Effects of slash harvest on bryophytes and vascular plants in southern boreal forest clear-cuts
Article first published online: 3 OCT 2005
Journal of Applied Ecology
Volume 42, Issue 6, pages 1194–1202, December 2005
How to Cite
ÅSTRÖM, M., DYNESIUS, M., HYLANDER, K. and NILSSON, C. (2005), Effects of slash harvest on bryophytes and vascular plants in southern boreal forest clear-cuts. Journal of Applied Ecology, 42: 1194–1202. doi: 10.1111/j.1365-2664.2005.01087.x
- Issue published online: 23 NOV 2005
- Article first published online: 3 OCT 2005
- Received 3 December 2004; final copy received 7 June 2005 Editor: Phil Hulme
- habitat quality;
- logging residues;
- spruce forest
- 1Slash harvesting from forests to provide bioenergy reduces the amount of woody debris in the managed forest landscape and changes the physical and chemical environment in clear-cuts. We examined previously unstudied effects of commercial (i.e. non-experimental) slash harvest on species composition and richness of liverworts, mosses and vascular plants. The results call for modification of commercial slash harvest practices.
- 2Differences between conventionally harvested (i.e. slash left) and slash-harvested stands were investigated 5–10 years after clear-cutting through analysis of 28 paired stands, with one 0·1-ha plot divided into five 0·02-ha subplots in each stand.
- 3The species composition of mosses and liverworts in 0·1-ha plots was significantly affected by slash harvest, whereas the composition of vascular plant species was not.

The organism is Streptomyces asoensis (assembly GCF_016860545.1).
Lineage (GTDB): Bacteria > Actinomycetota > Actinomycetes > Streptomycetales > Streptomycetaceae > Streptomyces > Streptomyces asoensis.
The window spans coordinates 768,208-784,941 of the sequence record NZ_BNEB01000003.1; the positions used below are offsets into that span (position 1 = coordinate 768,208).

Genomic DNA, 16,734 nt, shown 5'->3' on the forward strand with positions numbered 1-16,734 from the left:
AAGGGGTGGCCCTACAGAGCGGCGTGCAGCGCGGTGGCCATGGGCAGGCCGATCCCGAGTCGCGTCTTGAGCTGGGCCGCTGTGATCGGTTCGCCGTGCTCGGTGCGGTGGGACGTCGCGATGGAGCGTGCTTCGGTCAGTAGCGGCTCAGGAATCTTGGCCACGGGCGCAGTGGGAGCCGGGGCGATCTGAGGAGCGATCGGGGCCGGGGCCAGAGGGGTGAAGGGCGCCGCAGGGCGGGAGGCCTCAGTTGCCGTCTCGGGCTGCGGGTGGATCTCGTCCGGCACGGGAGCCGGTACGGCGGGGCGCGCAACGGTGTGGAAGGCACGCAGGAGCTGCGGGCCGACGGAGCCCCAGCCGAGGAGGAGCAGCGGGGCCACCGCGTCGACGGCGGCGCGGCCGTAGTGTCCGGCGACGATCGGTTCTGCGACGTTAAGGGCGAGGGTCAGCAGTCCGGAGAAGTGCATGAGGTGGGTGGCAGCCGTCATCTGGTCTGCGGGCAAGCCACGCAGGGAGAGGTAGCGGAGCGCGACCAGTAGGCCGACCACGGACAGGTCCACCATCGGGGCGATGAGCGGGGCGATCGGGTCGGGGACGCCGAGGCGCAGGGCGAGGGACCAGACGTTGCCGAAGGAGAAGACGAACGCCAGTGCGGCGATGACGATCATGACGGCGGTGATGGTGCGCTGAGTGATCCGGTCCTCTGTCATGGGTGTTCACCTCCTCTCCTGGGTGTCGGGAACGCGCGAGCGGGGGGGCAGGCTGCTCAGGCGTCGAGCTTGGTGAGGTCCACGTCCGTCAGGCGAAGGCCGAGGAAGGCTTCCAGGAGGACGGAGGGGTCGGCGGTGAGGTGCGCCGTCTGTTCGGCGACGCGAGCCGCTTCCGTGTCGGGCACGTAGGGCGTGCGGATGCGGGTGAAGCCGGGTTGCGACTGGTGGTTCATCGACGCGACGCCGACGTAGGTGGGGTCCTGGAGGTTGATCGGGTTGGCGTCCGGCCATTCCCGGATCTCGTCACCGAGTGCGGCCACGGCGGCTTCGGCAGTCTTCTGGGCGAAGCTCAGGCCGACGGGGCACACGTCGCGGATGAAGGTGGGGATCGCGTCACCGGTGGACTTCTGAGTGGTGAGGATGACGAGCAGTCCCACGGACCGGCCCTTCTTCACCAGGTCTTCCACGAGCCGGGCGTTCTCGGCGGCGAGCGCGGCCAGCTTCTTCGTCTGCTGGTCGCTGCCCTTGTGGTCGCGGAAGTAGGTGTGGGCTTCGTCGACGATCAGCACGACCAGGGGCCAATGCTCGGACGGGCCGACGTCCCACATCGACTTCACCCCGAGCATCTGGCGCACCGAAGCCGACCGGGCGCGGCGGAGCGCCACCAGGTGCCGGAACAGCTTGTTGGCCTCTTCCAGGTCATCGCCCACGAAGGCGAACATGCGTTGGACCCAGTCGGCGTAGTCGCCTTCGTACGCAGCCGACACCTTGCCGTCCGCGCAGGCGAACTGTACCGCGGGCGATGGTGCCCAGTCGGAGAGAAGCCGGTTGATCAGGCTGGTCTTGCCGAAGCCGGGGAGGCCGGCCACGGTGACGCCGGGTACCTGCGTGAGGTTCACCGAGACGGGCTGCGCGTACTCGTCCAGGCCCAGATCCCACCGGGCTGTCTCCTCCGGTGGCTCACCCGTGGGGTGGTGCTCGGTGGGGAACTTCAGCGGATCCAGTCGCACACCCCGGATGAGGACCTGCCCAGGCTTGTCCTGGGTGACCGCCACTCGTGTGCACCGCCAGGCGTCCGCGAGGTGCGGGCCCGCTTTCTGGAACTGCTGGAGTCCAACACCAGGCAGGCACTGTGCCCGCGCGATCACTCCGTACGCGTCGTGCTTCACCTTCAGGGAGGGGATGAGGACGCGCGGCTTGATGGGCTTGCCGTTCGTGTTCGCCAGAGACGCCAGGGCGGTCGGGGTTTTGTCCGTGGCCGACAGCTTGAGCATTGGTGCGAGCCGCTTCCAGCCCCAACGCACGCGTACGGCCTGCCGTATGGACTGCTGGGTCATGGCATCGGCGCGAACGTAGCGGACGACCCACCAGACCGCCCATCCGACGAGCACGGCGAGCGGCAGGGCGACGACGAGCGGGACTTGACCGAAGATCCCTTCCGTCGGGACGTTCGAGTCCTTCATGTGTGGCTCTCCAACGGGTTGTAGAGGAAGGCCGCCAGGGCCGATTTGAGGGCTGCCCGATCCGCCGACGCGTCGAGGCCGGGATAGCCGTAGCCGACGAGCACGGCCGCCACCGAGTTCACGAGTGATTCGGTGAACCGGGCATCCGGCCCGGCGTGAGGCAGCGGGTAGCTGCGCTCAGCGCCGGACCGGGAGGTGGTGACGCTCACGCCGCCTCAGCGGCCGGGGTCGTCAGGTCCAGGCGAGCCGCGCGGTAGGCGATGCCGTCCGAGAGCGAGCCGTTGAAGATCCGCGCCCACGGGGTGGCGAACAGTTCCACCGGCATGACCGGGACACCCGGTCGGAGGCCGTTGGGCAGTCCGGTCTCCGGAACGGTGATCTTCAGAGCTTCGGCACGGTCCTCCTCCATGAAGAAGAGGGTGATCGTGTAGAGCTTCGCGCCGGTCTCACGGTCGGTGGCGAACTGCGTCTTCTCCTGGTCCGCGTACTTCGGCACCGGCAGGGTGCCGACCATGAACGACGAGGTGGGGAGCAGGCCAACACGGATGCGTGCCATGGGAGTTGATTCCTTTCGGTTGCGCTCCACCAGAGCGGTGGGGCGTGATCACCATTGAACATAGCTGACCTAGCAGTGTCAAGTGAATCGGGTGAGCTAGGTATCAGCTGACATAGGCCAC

- 4The species richness of liverworts was significantly reduced by slash harvest in plots of both sizes, whereas moss richness was reduced only in 0·02-ha plots. The loss of liverwort species was largest, with approximately one-third of the species disappearing. The species richness of vascular plants was not significantly affected by slash harvest in either plot size.
- 5Slash harvest reduced species richness of forest bryophytes and of bryophytes typically growing on organic substrates in open habitats. Species richness of non-forest bryophytes on inorganic substrates remained unchanged.
- 6Synthesis and applications. Our results show that slash harvest reduces shelter and woody substrates, which changes species composition and reduces species richness of liverworts and mosses in clear-cuts. Increased mechanical disturbance that removes remnant vegetation and exposes mineral soil may also play a role. In order to conserve bryophytes, we advocate mitigation of adverse ecological effects through enhanced environmental care within slash-harvested stands. Leaving more tree clusters, and creating and protecting large woody debris would be especially important in these stands, and would also improve the habitat for other organisms.